Last week, after a long conversation with a vet, another long conversation with the country’s top cat behavioural expert, and a third session with an end of life vet, I decided it was time. Fifi was obviously uncomfortable and seemed to be in pain, and she’d lost her dignity. She’d always been such a clean and dignified cat that I could only imagine the distress this was causing her. On Thursday, after cleaning up messes for half an hour, I watched her slinking off towards her box and thought, I wouldn’t want to live like that. And that was when I knew it was time.
I found a wonderful vet who specialises in end of life services, and who comes out to the house so that pets can be put to sleep in their own homes, where they are most comfortable. It was never going to be a happy time, but it went as nicely as it could possibly have gone: I held her in my arms while she was being sedated, standing by the window so she could watch the people in the park below, one of her favourite pastimes. Then I sat down with her and the next steps happened, and then she was gone. The vet’s name is Caroline, and although I hope you never need her services, if you are looking for someone to kindly, compassionately and peacefully end your pet’s life in London, I could not recommend her enough. She also talks you through everything beforehand, so if you have any questions or you’re at all unsure about your decision, she can help with that too.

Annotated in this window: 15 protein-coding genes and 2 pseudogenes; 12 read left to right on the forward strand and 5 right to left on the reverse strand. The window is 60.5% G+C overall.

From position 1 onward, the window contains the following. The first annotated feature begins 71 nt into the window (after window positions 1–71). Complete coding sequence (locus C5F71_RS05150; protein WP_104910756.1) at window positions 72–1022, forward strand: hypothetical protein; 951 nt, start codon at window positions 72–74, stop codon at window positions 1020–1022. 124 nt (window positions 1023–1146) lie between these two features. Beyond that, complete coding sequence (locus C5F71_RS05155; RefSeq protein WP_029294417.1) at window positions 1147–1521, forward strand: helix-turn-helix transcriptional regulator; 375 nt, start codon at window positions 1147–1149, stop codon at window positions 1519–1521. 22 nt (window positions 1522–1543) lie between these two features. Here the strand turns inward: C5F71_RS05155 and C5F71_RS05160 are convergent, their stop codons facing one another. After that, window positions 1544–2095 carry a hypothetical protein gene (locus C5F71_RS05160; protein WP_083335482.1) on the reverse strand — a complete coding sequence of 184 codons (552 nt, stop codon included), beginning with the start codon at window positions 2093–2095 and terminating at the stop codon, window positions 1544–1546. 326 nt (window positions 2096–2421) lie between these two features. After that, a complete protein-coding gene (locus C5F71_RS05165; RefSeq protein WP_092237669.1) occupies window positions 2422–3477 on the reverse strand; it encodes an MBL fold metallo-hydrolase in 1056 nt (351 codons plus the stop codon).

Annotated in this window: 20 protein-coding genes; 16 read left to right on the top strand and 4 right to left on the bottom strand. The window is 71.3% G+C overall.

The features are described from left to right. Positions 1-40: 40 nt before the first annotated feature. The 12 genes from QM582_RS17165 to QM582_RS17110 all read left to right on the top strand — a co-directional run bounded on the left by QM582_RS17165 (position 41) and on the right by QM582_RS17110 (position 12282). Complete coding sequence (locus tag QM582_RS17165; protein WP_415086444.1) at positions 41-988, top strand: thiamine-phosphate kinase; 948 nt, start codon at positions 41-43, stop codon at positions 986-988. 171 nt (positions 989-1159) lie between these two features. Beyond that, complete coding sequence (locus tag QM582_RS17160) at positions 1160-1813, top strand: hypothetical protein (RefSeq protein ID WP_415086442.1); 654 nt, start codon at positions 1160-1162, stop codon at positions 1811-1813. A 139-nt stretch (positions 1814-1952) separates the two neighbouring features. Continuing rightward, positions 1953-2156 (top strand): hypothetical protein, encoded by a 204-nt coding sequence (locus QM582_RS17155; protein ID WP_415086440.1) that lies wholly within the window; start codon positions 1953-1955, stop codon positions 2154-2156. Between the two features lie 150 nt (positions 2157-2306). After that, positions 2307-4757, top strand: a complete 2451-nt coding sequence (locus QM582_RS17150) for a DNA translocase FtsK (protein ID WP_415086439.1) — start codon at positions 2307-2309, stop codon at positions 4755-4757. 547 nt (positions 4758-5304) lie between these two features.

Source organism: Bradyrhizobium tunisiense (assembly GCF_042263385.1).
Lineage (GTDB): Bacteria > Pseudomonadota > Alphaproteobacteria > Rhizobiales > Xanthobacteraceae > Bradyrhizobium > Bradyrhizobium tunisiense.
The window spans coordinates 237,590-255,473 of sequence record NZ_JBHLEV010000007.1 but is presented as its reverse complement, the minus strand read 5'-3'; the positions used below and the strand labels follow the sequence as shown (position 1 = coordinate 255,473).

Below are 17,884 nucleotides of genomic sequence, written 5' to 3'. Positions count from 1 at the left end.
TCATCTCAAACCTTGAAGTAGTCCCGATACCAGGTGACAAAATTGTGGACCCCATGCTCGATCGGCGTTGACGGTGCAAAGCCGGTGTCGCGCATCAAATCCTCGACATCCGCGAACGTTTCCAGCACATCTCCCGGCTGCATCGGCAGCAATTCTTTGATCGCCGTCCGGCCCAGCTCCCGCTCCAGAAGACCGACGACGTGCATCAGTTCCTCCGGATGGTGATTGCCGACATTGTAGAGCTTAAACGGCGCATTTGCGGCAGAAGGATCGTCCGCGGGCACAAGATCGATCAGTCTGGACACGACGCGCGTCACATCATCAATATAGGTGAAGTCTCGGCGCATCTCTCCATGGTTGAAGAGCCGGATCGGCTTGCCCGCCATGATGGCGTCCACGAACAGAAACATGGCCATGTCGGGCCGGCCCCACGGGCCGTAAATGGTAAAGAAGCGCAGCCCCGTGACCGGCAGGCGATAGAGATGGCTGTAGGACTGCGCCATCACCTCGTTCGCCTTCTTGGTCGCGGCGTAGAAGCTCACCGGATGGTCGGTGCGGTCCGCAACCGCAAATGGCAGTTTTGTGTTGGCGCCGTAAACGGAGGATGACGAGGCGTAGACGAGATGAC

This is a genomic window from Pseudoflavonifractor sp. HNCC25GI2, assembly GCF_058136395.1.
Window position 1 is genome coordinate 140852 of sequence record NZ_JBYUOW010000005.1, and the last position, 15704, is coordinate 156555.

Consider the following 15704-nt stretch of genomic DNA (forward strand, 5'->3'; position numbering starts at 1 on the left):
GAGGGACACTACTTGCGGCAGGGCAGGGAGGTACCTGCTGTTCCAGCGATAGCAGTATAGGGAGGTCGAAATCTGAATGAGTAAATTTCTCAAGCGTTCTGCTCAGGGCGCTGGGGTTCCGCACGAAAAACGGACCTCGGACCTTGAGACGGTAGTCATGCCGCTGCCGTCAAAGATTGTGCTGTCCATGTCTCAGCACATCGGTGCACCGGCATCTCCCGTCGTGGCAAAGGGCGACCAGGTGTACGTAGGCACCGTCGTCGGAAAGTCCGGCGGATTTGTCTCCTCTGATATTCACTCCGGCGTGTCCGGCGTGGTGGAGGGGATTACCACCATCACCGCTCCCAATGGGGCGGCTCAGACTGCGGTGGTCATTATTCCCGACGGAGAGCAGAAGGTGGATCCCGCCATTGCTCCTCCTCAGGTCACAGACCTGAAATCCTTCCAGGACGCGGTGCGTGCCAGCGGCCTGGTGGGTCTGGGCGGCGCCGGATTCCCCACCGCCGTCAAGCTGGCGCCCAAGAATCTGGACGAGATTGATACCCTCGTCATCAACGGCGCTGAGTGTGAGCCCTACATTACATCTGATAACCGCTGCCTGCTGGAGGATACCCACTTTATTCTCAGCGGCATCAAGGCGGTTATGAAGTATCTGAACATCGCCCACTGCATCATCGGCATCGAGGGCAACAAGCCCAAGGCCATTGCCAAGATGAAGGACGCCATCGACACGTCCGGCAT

I’ve had pets before, and of course that means I’ve lost pets before too. The last one was Haxa, my beautiful python, who died one night, and I was very sad when I found her. Even so, and even though I knew Fifi was special, I didn’t expect to feel as heartbroken as I did. I only just managed to keep it together long enough to let the vet out before I collapsed in a heap. I’d never completely understood how people could be so sad about their pets dying, but yesterday I realised it must have been that I’d never had a pet like Fifi, and I doubt I will again. That’s the kind of convergence of souls that can surely only happen once in a lifetime.
When I adopted her I knew I was bringing home an old cat, and that this day would probably come within a few years. At the time, I simply hoped for a few nice, quiet years together; and that was exactly what we had.